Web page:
Today’s blog comes from Emma Moreton, from STA Travel’s head office in London
In August, I was lucky enough (along with 5 other STAers) to be given the chance to try 4 different volunteering projects in one week in the Phang Nga Provence of Southern Thailand.
While we often get brilliant reports and postcards from volunteers in the field, experiencing these projects first hand is a great way to get a feel for the real issues face by these communities and how the charities, and volunteers, can help.
Here at STA Travel we do multi-stop flights better than anyone else with exclusive flexible tickets, innovative routes, the freedom to travel overland and prices you can’t find anywhere else (hence the “exclusive” part).
As part of our series on incredible multi-stops we’re exploring a brilliant route from our mates at Qantas which packs in 5 continents (sorry Africa – next one’s all yours!) and a whole host of over-landing opportunities: it’s time to meet your multi-stop.
Today’s post comes from Billie Norman who travelled to Canada in 2012 and 2013 with BUNAC’s Work Canada program.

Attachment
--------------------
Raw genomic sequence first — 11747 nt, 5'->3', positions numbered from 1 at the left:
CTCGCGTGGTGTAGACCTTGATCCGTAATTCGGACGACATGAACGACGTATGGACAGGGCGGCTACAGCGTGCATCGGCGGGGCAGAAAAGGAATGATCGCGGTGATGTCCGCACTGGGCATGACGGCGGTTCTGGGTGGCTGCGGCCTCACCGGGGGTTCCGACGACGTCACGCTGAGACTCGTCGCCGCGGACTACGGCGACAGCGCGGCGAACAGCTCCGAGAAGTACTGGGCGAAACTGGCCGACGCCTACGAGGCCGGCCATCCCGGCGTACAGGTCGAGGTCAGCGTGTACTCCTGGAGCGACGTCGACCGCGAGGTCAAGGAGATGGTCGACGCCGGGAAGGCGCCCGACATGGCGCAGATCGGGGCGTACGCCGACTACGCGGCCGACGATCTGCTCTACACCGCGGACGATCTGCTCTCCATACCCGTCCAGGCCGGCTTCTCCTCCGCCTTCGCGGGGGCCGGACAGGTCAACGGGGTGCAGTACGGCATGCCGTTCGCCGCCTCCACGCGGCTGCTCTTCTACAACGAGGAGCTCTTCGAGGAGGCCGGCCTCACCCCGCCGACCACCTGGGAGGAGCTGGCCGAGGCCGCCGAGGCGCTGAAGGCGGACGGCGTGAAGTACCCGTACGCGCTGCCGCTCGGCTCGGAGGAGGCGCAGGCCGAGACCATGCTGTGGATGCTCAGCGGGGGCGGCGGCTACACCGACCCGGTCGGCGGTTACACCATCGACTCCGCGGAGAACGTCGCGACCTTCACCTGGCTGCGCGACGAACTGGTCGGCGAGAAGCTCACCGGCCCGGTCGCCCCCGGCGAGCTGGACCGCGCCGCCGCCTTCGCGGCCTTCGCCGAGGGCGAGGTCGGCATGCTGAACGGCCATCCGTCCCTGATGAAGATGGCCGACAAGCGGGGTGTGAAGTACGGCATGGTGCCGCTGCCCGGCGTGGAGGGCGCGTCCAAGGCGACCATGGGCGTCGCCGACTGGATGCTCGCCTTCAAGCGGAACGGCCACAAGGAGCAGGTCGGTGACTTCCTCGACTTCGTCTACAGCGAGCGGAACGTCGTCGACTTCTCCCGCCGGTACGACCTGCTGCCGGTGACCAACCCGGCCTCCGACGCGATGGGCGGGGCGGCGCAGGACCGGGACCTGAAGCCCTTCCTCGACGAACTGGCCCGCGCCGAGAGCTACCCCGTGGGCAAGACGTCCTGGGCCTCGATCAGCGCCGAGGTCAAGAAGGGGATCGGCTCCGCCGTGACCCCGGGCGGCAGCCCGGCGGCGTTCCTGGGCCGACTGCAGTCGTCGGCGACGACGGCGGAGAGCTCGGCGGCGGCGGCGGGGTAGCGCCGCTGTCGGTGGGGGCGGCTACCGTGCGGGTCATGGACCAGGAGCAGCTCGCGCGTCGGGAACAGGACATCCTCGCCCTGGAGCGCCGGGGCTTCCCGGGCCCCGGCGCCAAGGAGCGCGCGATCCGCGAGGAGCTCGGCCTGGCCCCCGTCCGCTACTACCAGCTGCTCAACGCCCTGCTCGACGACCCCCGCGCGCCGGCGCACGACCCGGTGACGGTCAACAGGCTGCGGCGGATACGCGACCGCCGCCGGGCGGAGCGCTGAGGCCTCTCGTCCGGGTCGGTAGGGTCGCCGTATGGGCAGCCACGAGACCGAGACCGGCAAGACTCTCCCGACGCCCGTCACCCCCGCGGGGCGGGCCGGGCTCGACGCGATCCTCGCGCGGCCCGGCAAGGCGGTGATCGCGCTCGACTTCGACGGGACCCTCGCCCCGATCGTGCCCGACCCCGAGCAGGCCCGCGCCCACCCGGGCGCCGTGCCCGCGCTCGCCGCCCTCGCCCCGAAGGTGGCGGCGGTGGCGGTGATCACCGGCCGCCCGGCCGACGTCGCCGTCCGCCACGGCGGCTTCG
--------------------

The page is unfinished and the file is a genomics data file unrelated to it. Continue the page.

From my first visit at the age of 7, I knew Canada was the place for me. By the time school had ended I was itching to get out of England and finally immerse myself in the Canadian experience and I couldn’t think of a better way to do this than to head out and do a snow season or two.
Multi-stops are the backbone of many an incredible journey, and here at STA Travel we do them better than anyone else with exclusive flexible tickets, innovative routes, the freedom to travel overland and prices you can’t find anywhere else (hence the “exclusive” part).
This time we’re taking a look at one of our more unusual multi-stops, On the Rum. There’s no need to head all the way round the world when planning epic adventures, take the chance to get under the skin of one area, brush up on your samba and visit 8 countries in one go! Meet your multi-stop….
As part of our series on Gap Years, sabbaticals, big trips and everything in between, today’s blog comes from Sarah Richard who spent a summer in a camp in Pennsylvania.
“This is the hardest job you will ever love”. That’s what my camp director told us on the last day of camp after 11 non stop weeks of being a child. I mean being a camp counsellor. Honestly if he’d said that on the first day of camp I would have rolled my eyes (Americans are so cheesy). But, after approximately 73 days of being cried on, confided in and having shaving foam launched at me, I could have thrown my arms in the air and shouted ‘Hallelujah’ (now who’s the cheesy one).
So what is the fuss about working at a summer camp and why do tens of thousands of adults from all around the world sacrifice their summer to work across the US each year?
I asked myself the same question…
Let's be honest, s'mores are a big part of it